DUBAI, United Arab Emirates, April 29 (UPI) -- The market for defensive air capabilities in the Middle East is projected to generate revenues of $62 billion from last year to 2020.
Business consultancy Frost and Sullivan said spurring the projected growth can be attributed to Middle East governments' increased recognition of advanced air platforms as a force multiplier.
"The Gulf Cooperation Council countries are moving toward an integrated air defense network to include air platforms, air defense batteries and air surveillance systems under the 'Peninsular Shield' initiative; but the progress has been slow," a company analyst noted.
"The use of networked force by the U.S. and European forces in the Gulf War and the latest Iraq and Afghanistan wars have been a startling revelation for Middle Eastern MODs (defense ministries) who are now keen on acquiring these capabilities."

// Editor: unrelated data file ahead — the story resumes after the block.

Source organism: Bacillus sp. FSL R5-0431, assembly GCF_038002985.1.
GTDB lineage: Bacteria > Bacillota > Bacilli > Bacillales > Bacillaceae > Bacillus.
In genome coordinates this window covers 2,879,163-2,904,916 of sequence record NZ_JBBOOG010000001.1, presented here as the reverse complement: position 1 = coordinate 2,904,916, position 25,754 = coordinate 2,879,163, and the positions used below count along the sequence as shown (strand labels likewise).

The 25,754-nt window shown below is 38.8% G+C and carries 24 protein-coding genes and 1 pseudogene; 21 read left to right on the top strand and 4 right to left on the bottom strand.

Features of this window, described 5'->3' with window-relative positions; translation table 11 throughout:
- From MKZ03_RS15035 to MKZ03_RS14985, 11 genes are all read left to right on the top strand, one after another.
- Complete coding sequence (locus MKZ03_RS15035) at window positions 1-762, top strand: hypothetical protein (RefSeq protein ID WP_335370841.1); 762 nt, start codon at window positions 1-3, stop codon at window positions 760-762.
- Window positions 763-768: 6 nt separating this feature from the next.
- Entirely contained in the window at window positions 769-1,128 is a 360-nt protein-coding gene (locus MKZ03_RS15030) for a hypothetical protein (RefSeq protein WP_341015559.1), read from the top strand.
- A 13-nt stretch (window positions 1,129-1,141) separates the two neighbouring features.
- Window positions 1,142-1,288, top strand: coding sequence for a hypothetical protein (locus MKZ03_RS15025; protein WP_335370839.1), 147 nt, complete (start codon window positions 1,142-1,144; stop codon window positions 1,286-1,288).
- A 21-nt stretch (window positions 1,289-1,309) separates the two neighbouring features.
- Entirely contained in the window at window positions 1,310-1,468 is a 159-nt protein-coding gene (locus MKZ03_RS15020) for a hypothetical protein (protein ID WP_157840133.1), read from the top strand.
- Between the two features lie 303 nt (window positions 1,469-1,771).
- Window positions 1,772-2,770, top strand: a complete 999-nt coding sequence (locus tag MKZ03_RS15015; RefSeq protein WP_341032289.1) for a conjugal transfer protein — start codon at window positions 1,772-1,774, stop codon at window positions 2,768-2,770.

Frost and Sullivan's research findings are in its latest analysis: "The Middle East Military Air Market -- Revenue Opportunities and Stakeholder Mapping."
The analysis covers Saudi Arabia, United Arab Emirates, Oman, Qatar, Kuwait and Bahrain.
"The new procurement surge over 2011-2015 highlights on-going big-ticket purchases, particularly in Saudi Arabia and the United Arab Emirates," the company said.
"Political influence weighs heavily in defense acquisition decisions. As a result, most new procurements are being sourced from the United States under Foreign Military Sales.
"There have been efforts to balance this relationship through procurements from elsewhere, including from Europe and Russia."